A recent United Nations report [see below] on the resource curse in PNG highlights some of the failures of an economy based on large scale resource extraction. But the report ultimately falls short in exposing the real depth of the problems. Instead, it attempts to further promote this destructive, violent and failed model of development by recommending a new Mining Ombudsman in PNG.
The report, authored by New Zealand academic, Glenn Banks, has highlighted the failure of the PNG economy, which is based on large-scale mining, to improve the lives of ordinary people in PNG.
But in its analysis the report fails to comprehend the scale of the environmental and social destruction caused by large-scale resource projects and, in making its recommendations, it fails to understand the scale of the corruption and inequality in PNG.
Mining and other large-scale resource extraction destroy the environment that people rely on for their subsistence and cash incomes, divide communities which then fracture and lose all social cohesion, undermine traditional structures and culture and create a sense of dependency rather than self-sufficiency.
In PNG numerous Commission’s of Inquiry, an Ombudsman Commission and a special Task Force on corruption have all proved ineffective in PNG in delivering any justice or accountability and with this history, the suggestion for a new Mining Ombudsman should be viewed as either naive and foolish or deliberately deceptive.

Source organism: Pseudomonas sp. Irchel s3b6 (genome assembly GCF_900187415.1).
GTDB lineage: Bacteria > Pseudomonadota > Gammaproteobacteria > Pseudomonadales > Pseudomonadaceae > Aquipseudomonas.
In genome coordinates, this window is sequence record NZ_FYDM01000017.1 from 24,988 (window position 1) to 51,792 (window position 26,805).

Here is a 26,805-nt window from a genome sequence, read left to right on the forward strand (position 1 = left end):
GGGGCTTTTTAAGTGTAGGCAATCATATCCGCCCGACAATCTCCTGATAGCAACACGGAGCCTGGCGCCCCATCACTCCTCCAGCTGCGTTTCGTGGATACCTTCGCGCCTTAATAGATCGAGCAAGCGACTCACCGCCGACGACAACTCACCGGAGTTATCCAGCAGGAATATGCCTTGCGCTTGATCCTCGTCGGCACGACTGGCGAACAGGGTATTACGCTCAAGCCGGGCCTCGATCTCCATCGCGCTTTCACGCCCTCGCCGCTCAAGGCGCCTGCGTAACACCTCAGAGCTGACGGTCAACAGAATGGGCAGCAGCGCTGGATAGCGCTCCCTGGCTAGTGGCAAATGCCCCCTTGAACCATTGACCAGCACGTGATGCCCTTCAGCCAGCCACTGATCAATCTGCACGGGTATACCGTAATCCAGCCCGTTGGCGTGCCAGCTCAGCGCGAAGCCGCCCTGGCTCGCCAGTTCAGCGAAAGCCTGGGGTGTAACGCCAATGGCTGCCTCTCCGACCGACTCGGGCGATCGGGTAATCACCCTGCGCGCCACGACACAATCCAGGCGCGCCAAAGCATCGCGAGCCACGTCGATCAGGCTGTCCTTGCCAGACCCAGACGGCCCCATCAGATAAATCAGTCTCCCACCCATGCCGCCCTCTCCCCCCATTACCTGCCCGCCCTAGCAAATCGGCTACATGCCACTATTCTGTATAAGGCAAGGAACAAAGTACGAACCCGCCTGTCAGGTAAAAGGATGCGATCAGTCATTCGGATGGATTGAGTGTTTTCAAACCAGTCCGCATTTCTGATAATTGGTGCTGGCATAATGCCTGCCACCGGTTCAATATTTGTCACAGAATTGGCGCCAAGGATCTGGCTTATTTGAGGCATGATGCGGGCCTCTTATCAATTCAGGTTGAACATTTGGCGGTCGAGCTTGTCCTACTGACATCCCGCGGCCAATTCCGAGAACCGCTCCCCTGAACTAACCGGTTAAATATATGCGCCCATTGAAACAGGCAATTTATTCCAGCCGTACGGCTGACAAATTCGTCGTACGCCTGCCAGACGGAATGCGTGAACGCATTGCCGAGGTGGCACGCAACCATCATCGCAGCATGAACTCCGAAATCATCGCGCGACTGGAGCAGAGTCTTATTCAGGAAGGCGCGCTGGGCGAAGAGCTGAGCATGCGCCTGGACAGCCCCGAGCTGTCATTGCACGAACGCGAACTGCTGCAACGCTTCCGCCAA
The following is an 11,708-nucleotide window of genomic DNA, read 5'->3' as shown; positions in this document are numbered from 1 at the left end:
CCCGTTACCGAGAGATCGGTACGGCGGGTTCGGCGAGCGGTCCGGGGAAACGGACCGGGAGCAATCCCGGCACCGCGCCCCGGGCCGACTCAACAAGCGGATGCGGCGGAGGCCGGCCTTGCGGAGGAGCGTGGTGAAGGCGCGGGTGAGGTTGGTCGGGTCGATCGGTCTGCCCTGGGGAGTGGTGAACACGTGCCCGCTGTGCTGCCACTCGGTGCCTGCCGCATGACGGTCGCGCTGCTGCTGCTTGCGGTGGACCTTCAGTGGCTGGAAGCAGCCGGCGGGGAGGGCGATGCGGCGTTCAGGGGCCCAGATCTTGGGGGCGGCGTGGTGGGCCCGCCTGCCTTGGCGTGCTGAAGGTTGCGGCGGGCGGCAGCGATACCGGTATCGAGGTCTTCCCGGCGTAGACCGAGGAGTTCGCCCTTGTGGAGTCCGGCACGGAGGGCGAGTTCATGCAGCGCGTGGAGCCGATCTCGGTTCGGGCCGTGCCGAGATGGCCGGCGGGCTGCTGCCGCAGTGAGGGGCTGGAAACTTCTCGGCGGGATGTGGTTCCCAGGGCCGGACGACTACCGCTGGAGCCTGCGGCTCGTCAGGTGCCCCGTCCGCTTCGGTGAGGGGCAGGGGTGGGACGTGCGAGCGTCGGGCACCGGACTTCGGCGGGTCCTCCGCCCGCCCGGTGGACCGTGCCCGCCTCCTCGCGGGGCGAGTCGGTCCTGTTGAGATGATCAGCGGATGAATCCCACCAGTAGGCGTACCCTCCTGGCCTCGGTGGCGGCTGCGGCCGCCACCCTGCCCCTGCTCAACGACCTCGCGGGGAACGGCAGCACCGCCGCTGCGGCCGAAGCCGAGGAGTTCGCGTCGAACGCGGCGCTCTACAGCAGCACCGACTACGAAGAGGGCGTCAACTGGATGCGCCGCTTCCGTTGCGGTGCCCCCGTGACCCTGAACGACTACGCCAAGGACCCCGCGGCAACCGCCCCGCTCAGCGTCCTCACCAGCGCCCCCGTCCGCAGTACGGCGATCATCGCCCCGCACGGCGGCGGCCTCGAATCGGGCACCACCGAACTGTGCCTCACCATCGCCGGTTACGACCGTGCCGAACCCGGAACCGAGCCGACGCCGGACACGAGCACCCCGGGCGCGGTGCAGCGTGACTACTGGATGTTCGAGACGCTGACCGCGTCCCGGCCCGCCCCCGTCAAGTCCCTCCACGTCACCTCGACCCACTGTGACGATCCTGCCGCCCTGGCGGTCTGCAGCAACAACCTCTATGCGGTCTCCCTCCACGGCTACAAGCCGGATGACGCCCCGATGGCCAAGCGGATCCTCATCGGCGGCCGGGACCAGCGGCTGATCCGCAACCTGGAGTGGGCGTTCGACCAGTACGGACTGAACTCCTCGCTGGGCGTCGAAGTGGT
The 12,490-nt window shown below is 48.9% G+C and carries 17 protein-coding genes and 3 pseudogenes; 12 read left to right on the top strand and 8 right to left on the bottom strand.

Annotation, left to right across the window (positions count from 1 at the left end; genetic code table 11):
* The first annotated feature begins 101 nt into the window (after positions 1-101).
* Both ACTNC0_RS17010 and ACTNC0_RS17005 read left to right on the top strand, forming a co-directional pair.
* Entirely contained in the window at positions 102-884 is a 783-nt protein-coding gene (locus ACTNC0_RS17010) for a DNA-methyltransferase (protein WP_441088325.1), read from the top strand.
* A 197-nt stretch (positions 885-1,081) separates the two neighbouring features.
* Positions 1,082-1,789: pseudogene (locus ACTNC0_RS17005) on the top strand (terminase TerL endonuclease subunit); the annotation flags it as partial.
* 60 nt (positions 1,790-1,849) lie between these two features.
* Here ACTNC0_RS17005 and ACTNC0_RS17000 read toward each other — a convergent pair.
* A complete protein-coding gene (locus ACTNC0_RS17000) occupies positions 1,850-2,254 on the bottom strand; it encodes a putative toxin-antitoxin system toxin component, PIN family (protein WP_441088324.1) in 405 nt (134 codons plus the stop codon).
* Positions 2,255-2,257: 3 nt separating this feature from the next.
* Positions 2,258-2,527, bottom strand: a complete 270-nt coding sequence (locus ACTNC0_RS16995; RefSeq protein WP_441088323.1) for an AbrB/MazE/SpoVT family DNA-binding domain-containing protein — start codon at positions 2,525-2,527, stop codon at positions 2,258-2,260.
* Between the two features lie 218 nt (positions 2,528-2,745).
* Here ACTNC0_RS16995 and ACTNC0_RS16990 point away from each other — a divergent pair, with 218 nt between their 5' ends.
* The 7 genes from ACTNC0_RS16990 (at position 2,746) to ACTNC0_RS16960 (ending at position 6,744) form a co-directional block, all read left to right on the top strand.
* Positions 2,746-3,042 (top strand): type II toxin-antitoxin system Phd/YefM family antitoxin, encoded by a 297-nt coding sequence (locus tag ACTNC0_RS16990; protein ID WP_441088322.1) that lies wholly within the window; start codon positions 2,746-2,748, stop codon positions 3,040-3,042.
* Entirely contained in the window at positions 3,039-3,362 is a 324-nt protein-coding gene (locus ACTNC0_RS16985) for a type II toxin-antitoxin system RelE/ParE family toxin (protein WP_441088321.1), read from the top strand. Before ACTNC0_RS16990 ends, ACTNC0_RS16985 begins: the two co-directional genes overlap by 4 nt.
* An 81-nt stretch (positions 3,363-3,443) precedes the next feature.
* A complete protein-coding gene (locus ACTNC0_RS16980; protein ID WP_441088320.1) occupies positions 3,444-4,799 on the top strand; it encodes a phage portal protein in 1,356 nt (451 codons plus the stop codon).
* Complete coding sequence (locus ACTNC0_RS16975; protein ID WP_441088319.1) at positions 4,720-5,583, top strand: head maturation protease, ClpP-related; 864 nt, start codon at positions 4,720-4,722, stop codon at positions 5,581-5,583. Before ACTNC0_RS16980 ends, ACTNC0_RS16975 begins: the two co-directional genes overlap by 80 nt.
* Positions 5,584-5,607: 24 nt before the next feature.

PNG ‘needs’ a mining ombudsman
Radio New Zealand
An academic says a mining ombudsman in Papua New Guinea could do a lot to solve conflict around projects.
The PNG economy is soaring on the back of huge returns from the LNG project but the country still has half its population at or below the poverty line.
Associate professor Glenn Banks at New Zealand’s Massey University wrote a United Nations Development Programme report on the challenges this poses for PNG.
He says they have advocated better governance and the delivery of public services, while the establishment of a mining ombudsman would help resolve conflicts between communities and mining companies.
“Having an ombudsman at a very senior level who has the ability to draw on international experience, to draw on legal expertise, human rights expertise, and provide a conduit for people to actually bring grievances against the operators, against the state, against other elements in their community, or elsewhere, could make a huge difference.”